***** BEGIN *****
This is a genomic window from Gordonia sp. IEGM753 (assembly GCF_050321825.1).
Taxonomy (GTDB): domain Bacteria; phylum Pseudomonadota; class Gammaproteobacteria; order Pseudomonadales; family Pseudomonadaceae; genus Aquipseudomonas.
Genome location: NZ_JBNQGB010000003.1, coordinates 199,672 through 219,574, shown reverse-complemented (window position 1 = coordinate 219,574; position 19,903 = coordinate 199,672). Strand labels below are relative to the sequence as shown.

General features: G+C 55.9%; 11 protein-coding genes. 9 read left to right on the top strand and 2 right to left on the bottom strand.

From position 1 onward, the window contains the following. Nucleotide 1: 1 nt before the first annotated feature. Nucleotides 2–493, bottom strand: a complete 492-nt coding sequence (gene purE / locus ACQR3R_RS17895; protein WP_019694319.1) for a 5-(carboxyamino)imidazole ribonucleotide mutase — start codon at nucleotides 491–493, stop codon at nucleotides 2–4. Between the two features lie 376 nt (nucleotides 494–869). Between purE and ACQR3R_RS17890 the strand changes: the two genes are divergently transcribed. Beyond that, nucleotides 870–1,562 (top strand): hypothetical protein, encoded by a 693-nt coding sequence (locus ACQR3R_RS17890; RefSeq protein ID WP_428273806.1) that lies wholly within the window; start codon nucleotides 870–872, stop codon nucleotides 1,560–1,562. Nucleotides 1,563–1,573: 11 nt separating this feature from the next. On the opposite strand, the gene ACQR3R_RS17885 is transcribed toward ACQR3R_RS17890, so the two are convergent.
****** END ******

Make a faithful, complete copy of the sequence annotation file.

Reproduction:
This is a genomic window from Gordonia sp. IEGM753 (assembly GCF_050321825.1).
Taxonomy (GTDB): domain Bacteria; phylum Pseudomonadota; class Gammaproteobacteria; order Pseudomonadales; family Pseudomonadaceae; genus Aquipseudomonas.
Genome location: NZ_JBNQGB010000003.1, coordinates 199,672 through 219,574, shown reverse-complemented (window position 1 = coordinate 219,574; position 19,903 = coordinate 199,672). Strand labels below are relative to the sequence as shown.

General features: G+C 55.9%; 11 protein-coding genes. 9 read left to right on the top strand and 2 right to left on the bottom strand.

From position 1 onward, the window contains the following. Nucleotide 1: 1 nt before the first annotated feature. Nucleotides 2–493, bottom strand: a complete 492-nt coding sequence (gene purE / locus ACQR3R_RS17895; protein WP_019694319.1) for a 5-(carboxyamino)imidazole ribonucleotide mutase — start codon at nucleotides 491–493, stop codon at nucleotides 2–4. Between the two features lie 376 nt (nucleotides 494–869). Between purE and ACQR3R_RS17890 the strand changes: the two genes are divergently transcribed. Beyond that, nucleotides 870–1,562 (top strand): hypothetical protein, encoded by a 693-nt coding sequence (locus ACQR3R_RS17890; RefSeq protein ID WP_428273806.1) that lies wholly within the window; start codon nucleotides 870–872, stop codon nucleotides 1,560–1,562. Nucleotides 1,563–1,573: 11 nt separating this feature from the next. On the opposite strand, the gene ACQR3R_RS17885 is transcribed toward ACQR3R_RS17890, so the two are convergent.